Suriname: FAO coordinates dialogue on family farming at Caribbean Week

| October 9, 2014

Caribbean news. Paramaibo, Suriname, 7 October 2014 : Under the theme “Transforming Caribbean Agriculture through Family Farming”, the Caribbean Week of Agriculture got off to a strong start on Monday, 6th October with a seminar coordinated and organized by the Food and Agriculture Organization (FAO) of the United Nations. The seminar was pivotal in setting the context on what is expected to be a week of dialogue which will help to define the transformational role that Family Farming can begin to play in agricultural and rural development in the Caribbean region, leading to the setting of policy priorities.

A couple works together on their seedling nursery

A couple works together on their seedling nursery

Seminar Chair, Mrs. Desire Field-Ridley, Officer in Charge, Directorate of Trade and Economic Integration in CARICOM, charged the delegates to utilize their diverse experience in preparing recommendations to the Ministers of The Council for Trade and Economic Development (COTED), to define a roadmap for the revitalization of the rural economy through the transformation of Family Farming.  In his opening remarks, His Excellency Soeresh Algoe, Minister of Agriculture, Animal Husbandry and Fisheries in Suriname, took the opportunity to highlight the importance of family farming to his country, adding the need to understand Family Farming in the context of the Human Right to Food.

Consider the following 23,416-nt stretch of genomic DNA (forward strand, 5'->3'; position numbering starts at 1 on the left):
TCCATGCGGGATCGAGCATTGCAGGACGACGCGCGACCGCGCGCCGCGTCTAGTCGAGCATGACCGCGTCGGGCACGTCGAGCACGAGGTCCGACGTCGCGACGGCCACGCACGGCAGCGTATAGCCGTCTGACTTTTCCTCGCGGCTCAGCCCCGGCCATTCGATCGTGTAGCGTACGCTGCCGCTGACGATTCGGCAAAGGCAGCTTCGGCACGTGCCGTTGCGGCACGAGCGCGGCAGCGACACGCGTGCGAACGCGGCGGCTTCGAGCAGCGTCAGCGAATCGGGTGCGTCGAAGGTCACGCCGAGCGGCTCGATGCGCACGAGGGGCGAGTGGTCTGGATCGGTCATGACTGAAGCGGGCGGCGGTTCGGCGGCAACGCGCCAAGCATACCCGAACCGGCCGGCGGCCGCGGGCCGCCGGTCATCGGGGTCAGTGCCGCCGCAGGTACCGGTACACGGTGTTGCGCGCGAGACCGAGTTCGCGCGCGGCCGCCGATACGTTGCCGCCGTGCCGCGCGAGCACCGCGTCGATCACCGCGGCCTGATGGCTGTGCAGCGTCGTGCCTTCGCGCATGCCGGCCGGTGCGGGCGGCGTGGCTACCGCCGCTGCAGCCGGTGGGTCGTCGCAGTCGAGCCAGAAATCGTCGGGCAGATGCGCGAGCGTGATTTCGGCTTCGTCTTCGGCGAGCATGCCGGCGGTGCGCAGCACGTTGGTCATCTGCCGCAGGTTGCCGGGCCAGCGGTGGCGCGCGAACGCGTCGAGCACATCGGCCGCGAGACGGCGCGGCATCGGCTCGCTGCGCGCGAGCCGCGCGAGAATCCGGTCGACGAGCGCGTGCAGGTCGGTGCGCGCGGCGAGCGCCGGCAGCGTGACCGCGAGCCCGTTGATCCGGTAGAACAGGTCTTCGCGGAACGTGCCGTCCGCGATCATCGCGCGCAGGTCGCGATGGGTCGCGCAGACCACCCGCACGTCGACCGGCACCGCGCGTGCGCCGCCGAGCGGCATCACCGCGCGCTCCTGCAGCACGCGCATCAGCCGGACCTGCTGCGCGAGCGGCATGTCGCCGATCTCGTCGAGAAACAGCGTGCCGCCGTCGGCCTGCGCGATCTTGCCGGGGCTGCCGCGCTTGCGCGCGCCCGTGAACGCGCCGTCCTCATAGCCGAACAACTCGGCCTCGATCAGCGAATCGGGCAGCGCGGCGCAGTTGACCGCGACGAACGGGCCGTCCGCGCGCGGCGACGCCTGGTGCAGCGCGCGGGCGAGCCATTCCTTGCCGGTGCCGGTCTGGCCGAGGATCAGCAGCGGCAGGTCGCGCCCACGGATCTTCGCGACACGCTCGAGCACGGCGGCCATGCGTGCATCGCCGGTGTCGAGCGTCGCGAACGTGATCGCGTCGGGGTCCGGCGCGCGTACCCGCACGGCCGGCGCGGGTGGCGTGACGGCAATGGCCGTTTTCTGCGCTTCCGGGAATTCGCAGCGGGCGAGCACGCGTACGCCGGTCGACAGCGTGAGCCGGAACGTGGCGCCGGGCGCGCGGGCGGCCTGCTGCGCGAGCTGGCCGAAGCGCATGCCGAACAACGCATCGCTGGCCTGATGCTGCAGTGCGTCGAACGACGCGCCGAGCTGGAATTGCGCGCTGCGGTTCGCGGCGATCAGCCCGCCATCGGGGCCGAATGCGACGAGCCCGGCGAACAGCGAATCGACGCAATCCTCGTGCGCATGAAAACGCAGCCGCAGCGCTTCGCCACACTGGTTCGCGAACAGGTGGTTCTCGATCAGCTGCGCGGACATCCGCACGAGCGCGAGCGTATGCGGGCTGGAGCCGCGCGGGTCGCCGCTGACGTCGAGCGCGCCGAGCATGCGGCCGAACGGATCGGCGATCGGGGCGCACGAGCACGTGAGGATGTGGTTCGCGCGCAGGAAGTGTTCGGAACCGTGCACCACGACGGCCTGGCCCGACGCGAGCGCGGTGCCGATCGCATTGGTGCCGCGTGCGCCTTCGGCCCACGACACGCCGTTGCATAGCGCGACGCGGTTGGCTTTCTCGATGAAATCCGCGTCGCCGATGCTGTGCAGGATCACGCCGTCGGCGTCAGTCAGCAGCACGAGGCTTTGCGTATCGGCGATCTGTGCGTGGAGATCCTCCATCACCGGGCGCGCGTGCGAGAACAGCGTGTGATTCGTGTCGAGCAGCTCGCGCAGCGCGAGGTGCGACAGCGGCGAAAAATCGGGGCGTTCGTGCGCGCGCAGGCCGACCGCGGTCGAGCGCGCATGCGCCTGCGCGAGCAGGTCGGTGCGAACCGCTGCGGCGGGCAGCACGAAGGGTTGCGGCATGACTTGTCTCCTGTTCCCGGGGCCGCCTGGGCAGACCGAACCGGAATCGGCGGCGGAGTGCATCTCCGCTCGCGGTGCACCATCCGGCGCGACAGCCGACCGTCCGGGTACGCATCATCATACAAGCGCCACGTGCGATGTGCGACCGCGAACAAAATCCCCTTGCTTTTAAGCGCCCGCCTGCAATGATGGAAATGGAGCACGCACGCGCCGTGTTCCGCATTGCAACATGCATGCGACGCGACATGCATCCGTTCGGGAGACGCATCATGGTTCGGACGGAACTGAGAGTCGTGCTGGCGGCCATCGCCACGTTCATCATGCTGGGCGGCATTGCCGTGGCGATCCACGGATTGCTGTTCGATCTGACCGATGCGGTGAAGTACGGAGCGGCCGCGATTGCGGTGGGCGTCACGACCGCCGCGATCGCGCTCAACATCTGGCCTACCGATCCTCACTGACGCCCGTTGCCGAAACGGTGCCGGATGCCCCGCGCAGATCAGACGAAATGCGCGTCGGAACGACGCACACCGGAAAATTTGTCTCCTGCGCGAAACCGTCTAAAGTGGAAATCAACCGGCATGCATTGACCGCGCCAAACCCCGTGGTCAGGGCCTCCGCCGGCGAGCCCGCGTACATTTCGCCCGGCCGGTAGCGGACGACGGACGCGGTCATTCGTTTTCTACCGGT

In the first technical presentation, Dr. Deep Ford, Caribbean Sub-regional Coordinator for FAO noted the tremendous contribution of Family Farmers to national, regional and global food security and economies of countries despite challenges which increasingly marginalized their efforts.  He challenged delegates firstly to consider how the definition of a Family Farmer relates to the small farmer socio-economic models in the Caribbean.  In doing so, this would provide an opportunity to develop targeted public policies for Family Farming in the region, an area often neglected by policy makers.

FAO Subregional Coordinator for the Caribbean, Dr. J.R. Deep Ford

FAO Subregional Coordinator for the Caribbean, Dr. J.R. Deep Ford

Dr Ford emphasized that the policy challenge for Family Farming is to provide differentiated support which will help families involved to improve their livelihoods and contribute to economic growth and stability.  Key issues to be addressed by policy include succession planning and changing family structures; family ownership; support for accessing multiple, differentiated markets; addressing social and economic issues in an integrated way; and differentiated risk management tools which address issues specific to size and capacity in the context of economic and natural resource shocks. The workshop endorsed these policy interventions.

The seminar also highlighted examples of how Family Farming policies and programmes have been transformational in Central and South American regions.  Through work in Central America with coffee family farmers it has been shown that targeted programmes can strengthen innovation systems; public purchasing; extension methodology application; market inclusiveness and access; sustainable uptake of good practices – all leading to improved productivity and efficiency by Family Farmers as well as sustainable natural resource use, and conservation of biodiversity.  FAO also highlighted the value of institutional mechanisms which support inclusive and participatory dialogue in policy setting and implementation in MERCOSUR countries – through REAF (the Spanish acronym for the Specialized Meeting of Family Agriculture in MERCOSUR).

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